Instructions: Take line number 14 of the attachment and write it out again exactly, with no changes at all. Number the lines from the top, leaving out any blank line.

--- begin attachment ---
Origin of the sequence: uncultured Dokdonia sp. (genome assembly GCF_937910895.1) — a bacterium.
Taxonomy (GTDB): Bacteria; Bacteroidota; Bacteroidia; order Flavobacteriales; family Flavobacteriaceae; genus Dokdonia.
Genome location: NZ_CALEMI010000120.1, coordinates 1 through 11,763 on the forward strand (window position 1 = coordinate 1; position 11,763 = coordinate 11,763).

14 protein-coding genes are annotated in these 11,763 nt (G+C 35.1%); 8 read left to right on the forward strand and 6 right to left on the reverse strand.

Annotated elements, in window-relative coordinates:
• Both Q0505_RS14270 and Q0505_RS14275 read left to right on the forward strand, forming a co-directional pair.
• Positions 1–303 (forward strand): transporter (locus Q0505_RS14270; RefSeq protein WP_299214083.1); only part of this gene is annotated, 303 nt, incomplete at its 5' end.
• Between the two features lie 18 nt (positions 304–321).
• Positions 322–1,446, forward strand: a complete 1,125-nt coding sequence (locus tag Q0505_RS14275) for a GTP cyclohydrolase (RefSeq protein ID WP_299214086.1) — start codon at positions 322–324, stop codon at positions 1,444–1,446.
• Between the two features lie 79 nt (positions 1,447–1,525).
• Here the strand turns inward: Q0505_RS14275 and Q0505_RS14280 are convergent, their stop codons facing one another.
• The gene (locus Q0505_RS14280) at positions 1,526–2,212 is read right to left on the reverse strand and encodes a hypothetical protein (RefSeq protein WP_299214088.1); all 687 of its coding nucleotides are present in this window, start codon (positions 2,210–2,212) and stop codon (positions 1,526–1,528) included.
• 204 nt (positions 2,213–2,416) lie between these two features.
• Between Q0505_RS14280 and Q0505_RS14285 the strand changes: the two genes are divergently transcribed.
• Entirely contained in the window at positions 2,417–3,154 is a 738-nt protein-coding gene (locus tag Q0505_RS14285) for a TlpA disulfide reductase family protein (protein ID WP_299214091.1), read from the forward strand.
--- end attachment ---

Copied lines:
• Between Q0505_RS14280 and Q0505_RS14285 the strand changes: the two genes are divergently transcribed.